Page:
Cable Operator Mediacom Partners With Sprint

Mediacom says it hopes to use Sprint's network to offer Internet telephony to the 2.7 million households.

August 26, 2004

2 Min Read
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In the latest alliance between a cable and telephone company, cable operator Mediacom Communications Corp. on Wednesday said it would use Sprint Corp.'s network to eventually offer Internet telephony to the 2.7 million households reached by Mediacom.

Mediacom, the nation's eighth-largest cable company, said it plans to begin rolling out the voice over Internet protocol (VoIP) service in the first half of 2005, making it available to all households within its 23-state region by the end of 2006.

As part of the agreement, calls will first travel over Mediacom's cable wires, then Sprint will switch them over to the public switched telephone network. The Overland Park, Kan., telecom will also provide long distance, 911 emergency service and directory assistance.

Mediacom, based in Middleton, N.Y., has 1.5 million cable subscribers, mostly in small and midsize cities and rural areas. The company also services parts of a few bit cities, such as Los Angeles and Chicago.

The Mediacom/Sprint deal follows a trend among cable operators to develop bundles of phone, television and high-speed Internet access to undercut comparable services bought separately from individual companies. Cable companies have come under increasing competitive pressure from telephone companies also looking to sell the same kind of service packages to consumers. Satellite TV companies have also cut into cable's traditional market.With Sprint, Mediacom can move into the VoIP market faster than it could on it own, while enabling consumers to switch to the service using existing phone numbers, directory listings, telephone equipment and wiring, Mediacom officials said. Beyond VoIP, Mediacom is considering adding Sprint's wireless phone service to its bundle.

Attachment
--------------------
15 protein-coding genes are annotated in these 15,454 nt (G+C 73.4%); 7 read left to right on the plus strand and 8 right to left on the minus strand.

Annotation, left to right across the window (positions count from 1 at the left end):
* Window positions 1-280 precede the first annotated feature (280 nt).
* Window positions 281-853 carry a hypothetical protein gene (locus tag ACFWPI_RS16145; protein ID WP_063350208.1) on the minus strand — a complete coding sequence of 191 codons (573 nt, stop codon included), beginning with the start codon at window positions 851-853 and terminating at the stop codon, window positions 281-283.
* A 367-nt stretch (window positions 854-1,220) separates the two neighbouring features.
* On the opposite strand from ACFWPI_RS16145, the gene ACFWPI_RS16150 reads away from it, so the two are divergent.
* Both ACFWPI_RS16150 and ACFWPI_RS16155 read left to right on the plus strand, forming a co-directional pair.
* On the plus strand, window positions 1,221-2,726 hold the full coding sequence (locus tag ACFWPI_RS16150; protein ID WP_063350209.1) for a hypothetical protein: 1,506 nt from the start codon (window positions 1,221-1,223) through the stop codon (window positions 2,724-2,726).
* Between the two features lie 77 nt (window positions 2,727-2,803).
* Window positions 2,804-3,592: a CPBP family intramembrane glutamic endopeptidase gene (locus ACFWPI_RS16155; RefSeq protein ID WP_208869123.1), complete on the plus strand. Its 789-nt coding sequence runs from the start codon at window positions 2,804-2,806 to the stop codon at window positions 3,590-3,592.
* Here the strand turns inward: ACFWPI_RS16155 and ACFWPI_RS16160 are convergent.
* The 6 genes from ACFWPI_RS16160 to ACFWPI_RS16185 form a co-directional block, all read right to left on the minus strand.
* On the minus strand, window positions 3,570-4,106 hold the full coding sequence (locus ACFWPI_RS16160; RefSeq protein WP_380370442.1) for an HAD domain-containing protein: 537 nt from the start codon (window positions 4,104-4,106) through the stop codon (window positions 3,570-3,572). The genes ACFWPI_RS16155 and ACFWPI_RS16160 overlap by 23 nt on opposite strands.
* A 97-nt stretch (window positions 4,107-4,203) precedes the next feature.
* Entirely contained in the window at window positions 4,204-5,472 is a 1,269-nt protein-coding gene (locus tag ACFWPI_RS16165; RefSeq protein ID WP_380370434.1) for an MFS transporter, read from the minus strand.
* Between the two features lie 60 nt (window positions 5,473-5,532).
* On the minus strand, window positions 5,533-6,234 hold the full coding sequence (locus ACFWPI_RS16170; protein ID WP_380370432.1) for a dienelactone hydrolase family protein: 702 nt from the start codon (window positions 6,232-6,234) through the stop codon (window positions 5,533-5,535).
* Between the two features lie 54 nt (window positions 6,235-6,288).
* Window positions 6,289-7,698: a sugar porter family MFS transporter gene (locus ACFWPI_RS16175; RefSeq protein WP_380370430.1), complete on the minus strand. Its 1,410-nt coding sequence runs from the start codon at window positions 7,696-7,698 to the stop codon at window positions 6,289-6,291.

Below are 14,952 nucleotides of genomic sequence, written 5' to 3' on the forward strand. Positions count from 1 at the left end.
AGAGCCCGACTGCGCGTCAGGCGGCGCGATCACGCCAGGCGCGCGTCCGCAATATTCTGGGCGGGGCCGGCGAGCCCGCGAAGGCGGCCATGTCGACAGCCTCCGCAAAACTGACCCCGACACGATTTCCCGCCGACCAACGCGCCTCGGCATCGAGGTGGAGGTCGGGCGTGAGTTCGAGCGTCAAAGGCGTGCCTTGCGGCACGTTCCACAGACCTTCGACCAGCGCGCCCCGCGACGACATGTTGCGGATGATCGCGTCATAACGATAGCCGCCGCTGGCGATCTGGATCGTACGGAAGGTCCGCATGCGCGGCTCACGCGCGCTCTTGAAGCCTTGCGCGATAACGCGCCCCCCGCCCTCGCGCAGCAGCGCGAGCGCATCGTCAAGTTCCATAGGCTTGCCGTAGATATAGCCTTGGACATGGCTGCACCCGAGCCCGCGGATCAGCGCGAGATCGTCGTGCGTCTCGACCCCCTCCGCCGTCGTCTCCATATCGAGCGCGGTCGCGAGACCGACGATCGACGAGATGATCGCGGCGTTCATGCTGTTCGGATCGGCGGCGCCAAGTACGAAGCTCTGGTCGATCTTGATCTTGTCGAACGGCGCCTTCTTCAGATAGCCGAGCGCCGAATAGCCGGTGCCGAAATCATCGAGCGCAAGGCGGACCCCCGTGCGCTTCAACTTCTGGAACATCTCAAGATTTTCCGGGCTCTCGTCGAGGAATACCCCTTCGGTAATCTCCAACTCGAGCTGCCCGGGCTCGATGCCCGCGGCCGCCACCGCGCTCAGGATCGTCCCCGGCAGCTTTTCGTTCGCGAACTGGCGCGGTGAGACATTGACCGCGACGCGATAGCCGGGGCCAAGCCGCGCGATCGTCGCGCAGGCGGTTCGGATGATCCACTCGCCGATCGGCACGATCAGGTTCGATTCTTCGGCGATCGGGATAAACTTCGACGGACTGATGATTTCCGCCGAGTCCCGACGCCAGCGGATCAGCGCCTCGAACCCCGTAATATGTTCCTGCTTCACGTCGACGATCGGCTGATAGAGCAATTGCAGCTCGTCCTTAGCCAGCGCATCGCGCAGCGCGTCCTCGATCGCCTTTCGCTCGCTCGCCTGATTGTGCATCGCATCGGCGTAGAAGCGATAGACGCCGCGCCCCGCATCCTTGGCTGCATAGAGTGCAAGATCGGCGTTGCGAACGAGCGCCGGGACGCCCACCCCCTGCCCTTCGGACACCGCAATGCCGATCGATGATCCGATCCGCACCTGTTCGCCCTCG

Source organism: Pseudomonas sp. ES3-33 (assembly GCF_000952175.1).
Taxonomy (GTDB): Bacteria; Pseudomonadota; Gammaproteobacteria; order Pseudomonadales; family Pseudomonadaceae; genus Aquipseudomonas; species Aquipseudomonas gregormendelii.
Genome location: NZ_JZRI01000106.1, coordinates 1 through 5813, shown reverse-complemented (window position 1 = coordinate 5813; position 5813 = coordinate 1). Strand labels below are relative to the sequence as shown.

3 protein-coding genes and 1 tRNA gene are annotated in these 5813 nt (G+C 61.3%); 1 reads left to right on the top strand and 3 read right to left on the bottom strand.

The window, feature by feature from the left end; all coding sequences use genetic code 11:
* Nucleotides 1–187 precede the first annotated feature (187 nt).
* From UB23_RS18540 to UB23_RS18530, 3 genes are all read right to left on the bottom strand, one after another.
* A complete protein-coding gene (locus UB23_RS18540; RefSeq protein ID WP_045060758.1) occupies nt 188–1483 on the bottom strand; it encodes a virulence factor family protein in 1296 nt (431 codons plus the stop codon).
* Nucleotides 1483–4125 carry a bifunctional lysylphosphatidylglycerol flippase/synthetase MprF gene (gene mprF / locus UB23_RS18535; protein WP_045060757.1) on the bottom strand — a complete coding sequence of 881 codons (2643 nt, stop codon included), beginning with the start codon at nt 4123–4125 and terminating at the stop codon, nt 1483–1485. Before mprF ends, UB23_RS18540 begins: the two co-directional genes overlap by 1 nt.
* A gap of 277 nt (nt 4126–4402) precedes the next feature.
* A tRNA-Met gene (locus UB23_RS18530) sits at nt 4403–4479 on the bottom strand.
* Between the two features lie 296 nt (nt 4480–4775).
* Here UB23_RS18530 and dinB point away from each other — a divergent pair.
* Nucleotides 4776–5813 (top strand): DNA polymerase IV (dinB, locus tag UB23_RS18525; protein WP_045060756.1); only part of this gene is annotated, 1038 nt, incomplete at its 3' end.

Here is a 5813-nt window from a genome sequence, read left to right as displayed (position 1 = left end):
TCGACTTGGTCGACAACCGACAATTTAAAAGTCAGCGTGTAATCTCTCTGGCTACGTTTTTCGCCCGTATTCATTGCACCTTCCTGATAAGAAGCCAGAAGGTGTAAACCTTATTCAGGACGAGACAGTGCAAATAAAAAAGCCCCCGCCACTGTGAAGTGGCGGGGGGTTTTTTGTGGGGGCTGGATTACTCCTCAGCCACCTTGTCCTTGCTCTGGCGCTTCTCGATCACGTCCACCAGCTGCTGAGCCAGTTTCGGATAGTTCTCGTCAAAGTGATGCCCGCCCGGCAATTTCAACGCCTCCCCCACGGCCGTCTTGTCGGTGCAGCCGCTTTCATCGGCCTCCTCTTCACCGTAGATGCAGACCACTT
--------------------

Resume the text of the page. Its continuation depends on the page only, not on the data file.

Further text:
For Sprint, the deal is the latest in its strategy to offer its cellular network wholesale to cable operators and other companies. AT&T Corp., for example, recently said it would offer wireless service under its brand name using Sprint's network.

In a deal similar to Sprint and Mediacom, AT&T recently entered an alliance with cable operators Comcast Corp., Cox Communications Inc. and Time Warner Inc., which have agreed to carry AT&T's VoIP offering "CallVantage." In a research note released Wednesday, market researcher Probe Group LLC said the deal was a "win-win" for all the parties.

The AT&T alliance enables the cable companies to enter the VoIP market with minimal risks, and having the option to expand the service through AT&T, Probe Group said. Keeping tight control on costs is important to cable operators, given the fact that satellite TV companies gained 800,000 subscribers in the second quarter while cable operators' growth stalled. In addition, competition from companies offering digital subscriber lines (DSL) have forced prices down for broadband services.

"Cable operators need to find ways to reduce their risk profile and the alliance with AT&T gives them an instant VoIP arrow in their quiver, at very little cost," Probe analyst Allan Tumolillo said.0

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